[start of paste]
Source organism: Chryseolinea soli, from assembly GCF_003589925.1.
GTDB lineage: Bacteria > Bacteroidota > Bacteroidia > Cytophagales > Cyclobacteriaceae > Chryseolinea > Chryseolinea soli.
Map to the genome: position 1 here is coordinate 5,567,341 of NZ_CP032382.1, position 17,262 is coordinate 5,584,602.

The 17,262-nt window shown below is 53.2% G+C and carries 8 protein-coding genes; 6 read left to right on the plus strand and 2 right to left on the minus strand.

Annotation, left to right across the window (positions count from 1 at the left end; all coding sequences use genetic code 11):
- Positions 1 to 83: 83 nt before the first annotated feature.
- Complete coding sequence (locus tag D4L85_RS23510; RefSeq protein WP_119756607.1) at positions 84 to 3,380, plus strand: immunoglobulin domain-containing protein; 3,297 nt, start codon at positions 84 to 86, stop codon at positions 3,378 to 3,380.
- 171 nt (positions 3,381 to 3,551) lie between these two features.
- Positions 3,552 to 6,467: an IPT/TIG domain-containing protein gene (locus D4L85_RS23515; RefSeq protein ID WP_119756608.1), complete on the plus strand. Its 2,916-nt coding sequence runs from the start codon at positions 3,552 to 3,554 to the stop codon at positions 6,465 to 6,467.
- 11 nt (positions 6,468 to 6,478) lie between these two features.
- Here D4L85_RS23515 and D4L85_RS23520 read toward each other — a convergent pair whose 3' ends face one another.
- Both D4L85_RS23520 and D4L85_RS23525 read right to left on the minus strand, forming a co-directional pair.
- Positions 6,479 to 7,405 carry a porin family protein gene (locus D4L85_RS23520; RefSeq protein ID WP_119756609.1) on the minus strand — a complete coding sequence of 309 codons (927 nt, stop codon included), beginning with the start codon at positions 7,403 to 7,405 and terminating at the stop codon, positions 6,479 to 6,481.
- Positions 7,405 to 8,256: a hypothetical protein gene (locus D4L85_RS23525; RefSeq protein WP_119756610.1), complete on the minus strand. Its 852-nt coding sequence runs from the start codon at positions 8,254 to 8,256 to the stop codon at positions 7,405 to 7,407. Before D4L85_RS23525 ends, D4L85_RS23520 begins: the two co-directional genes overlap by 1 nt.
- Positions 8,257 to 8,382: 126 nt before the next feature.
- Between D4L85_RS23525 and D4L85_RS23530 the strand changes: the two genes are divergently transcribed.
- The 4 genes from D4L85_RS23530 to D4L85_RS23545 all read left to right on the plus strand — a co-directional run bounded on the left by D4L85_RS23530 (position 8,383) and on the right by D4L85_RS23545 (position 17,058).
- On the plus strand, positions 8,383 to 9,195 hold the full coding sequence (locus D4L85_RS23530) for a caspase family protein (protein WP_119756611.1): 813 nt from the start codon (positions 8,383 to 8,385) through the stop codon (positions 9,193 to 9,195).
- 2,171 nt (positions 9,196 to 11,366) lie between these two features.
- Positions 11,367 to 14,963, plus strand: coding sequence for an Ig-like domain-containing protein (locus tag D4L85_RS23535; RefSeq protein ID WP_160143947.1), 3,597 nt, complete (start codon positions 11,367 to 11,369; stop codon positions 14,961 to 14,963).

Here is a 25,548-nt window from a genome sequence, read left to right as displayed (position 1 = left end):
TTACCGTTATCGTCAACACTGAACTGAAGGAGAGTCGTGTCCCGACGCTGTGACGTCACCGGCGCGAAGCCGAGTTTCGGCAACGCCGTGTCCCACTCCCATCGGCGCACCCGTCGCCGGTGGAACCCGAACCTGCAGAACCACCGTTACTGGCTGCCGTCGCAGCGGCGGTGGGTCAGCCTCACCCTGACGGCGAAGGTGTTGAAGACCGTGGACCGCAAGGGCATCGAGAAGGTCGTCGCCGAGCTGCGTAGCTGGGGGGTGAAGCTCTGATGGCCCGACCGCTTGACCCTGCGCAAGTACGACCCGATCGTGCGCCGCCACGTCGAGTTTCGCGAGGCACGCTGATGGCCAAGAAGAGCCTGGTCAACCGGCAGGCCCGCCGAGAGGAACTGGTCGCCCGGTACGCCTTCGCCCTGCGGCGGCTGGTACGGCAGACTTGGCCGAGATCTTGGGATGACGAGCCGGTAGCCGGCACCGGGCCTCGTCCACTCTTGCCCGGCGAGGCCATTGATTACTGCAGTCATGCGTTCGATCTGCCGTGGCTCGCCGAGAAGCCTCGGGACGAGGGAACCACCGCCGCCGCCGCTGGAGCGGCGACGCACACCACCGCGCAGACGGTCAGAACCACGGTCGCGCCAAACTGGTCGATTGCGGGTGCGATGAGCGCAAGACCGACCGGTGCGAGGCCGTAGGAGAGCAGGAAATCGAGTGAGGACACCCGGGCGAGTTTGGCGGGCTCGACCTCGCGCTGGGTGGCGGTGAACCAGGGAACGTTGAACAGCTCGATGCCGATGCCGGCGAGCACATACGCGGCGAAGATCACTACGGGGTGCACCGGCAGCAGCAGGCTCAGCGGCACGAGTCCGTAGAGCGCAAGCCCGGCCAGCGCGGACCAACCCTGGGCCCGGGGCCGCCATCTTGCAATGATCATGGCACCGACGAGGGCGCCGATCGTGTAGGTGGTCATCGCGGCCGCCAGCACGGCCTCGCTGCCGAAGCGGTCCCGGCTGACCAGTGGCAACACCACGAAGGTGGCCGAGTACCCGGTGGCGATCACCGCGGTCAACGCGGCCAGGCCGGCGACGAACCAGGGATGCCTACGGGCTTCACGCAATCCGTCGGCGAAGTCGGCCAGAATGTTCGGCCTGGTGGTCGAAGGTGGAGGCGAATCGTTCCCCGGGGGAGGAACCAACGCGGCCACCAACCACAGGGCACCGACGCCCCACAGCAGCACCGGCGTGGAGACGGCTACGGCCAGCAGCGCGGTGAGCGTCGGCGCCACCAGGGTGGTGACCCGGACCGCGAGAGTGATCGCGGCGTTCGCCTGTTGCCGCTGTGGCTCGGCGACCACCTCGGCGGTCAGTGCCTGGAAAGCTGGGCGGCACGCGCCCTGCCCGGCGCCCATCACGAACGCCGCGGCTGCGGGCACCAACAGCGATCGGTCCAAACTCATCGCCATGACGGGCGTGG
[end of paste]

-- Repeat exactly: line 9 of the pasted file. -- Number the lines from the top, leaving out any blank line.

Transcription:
- Positions 3,552 to 6,467: an IPT/TIG domain-containing protein gene (locus D4L85_RS23515; RefSeq protein ID WP_119756608.1), complete on the plus strand. Its 2,916-nt coding sequence runs from the start codon at positions 3,552 to 3,554 to the stop codon at positions 6,465 to 6,467.